I have had two holes-in-one during my rather wretched golfing career. Problem is, neither of them counted. My father made the call on the first one, and, well, we'll get to the other one later.
Like any kid, a round of golf with dad was always a treat. He could play the game a little and had a handicap down around 12 or so, I'd guess, a number his son has never managed to approach, let alone equal.
Anyway, I was probably 9 or 10 years old, very much a novice, when we played nine holes one evening at South Toledo Golf Club.
This would have been in the early 1960s, when the nines were reversed and the par 3 that is now the 12th hole was No. 3. The course, then called Heather Downs South, wasn't as well groomed as it is today - its nickname was Heather Rock - and I don't recall whether the pond that fronts the right edge of the green was there at that time. I remember a tee, a lot of rugged hardpan and a rather nondescript green.
I took a mighty swing, topped the ball about 20 yards, then watched it roll, hop, skip, bounce, roll some more, hop some more, run up onto the green, crash into the flagstick and fall into the hole.
Well, I was pretty excited. I might have been only 10, but I knew two things. A hole-in-one meant you had to buy a round of drinks and it meant you got your name in The Blade's sports section. I figured I had enough in my piggy bank to buy the old man a beer and I thought having my name in the paper would be pretty neat. Don't worry, I've gotten over the latter.
So I'm jumping around and shouting and I look at my father, who was always the definition of the word reserved, and saw only the barest hint of a smile.
“I'll put a 1 on the scorecard, but we're not going to report it,” he said. “Let's not insult this great game by calling that a hole-in-one.”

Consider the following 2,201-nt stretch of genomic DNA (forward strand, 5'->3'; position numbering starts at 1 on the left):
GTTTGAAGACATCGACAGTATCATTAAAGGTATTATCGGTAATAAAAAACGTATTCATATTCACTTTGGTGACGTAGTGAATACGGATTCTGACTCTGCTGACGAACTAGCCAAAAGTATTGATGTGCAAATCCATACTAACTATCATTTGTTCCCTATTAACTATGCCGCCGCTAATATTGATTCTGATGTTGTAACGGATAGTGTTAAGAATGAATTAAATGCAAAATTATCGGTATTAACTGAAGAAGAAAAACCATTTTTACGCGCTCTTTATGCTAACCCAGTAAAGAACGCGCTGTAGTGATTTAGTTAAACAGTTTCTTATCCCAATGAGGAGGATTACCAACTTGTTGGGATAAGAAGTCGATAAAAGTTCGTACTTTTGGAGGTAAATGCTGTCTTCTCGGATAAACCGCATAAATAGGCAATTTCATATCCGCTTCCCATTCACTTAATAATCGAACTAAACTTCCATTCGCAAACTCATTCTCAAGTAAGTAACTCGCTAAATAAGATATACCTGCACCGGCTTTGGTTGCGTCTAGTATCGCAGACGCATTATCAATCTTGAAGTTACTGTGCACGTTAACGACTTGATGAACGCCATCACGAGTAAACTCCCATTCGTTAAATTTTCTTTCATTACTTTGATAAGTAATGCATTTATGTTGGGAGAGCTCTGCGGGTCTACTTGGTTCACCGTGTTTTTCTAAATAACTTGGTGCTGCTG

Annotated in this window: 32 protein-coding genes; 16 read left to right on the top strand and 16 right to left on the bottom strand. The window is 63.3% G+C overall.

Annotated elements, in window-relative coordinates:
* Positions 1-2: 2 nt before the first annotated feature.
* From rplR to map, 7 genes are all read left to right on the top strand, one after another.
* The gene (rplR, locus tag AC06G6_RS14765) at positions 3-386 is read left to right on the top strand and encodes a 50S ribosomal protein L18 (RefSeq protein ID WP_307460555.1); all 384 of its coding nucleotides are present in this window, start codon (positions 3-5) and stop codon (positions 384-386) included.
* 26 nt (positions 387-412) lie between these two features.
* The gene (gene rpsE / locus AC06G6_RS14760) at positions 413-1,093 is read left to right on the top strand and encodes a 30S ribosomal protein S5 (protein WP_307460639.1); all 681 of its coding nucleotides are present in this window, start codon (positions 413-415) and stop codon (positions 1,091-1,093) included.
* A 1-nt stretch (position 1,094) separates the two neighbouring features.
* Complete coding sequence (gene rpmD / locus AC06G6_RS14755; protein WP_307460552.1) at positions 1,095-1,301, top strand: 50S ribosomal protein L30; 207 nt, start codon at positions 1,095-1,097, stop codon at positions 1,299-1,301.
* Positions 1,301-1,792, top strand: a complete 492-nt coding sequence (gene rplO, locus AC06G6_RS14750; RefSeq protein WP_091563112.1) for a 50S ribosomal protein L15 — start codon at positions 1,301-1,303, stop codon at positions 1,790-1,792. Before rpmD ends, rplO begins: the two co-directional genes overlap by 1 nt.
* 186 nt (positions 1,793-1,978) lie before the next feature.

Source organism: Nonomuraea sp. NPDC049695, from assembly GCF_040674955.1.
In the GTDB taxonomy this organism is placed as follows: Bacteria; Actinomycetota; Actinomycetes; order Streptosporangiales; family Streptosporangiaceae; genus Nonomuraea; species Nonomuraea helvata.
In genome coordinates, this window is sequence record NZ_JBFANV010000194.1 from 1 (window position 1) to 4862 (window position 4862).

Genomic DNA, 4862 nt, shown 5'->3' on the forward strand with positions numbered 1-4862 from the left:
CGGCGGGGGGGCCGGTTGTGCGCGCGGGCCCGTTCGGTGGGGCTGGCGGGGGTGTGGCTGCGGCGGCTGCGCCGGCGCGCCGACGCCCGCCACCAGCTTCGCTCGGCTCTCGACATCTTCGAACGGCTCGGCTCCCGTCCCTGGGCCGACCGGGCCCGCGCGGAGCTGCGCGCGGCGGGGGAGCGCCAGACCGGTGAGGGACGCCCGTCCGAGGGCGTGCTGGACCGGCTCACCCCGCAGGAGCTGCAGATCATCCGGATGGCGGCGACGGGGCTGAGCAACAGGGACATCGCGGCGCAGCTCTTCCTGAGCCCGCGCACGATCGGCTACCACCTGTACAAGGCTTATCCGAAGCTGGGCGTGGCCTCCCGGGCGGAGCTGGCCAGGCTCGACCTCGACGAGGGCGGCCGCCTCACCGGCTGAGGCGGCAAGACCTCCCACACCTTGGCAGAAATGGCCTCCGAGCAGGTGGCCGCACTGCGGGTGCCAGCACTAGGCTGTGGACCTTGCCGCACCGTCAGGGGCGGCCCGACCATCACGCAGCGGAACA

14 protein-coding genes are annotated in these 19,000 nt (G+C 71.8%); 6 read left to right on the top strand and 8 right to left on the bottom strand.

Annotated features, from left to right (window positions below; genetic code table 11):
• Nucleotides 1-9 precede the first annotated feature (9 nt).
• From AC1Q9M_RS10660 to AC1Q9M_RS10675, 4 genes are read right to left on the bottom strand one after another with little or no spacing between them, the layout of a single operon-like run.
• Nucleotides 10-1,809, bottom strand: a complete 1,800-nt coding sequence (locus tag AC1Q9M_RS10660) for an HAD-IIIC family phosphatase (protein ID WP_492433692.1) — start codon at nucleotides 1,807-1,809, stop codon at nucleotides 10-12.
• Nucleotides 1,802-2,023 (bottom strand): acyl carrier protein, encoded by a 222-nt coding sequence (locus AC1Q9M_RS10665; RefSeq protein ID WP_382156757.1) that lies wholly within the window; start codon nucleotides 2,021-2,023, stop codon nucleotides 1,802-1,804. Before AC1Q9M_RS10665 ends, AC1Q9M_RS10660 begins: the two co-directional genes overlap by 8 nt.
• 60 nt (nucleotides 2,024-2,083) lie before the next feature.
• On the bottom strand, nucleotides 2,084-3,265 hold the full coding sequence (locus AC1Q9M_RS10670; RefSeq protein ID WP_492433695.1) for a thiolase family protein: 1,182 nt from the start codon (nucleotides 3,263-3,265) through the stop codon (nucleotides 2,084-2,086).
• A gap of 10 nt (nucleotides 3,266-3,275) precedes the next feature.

Party-pooper, God rest his soul.
Well, if you think that was a bummer, check this out.
I was playing a few years ago at a course near Myrtle Beach in South Carolina, and pulled up to a par 3 hole with the honors, that being somewhat of a miracle in itself.
The course is cut through marshland, and the tees and green on this hole are reclaimed from the swamp. I checked the yardage, jumped out of the cart, teed it up and hit a sweet, smooth 6-iron shot over the wetlands that landed softly, took one bounce, settled, and rolled into the hole.
Behind me, all I heard was laughter. A lot of it. A couple of guys were on the ground they were laughing so hard. My third playing partner was still upright and rather stoic, using his club to point to the left. Toward the green to which I was supposed to be hitting. Not the green where my ball rested in the bottom of the cup, a green that happened to be part of a nearby par-4 hole.
So I started over, hit a couple balls in the marsh, finally got on and two-putted for a 9.
The worst part? My buddies still made me buy a round of drinks.
Now it's your turn to buy. We asked for your favorite hole-in-one stories and you produced some dandies.
Truthfully, I'm a little jealous. Some of yours actually counted.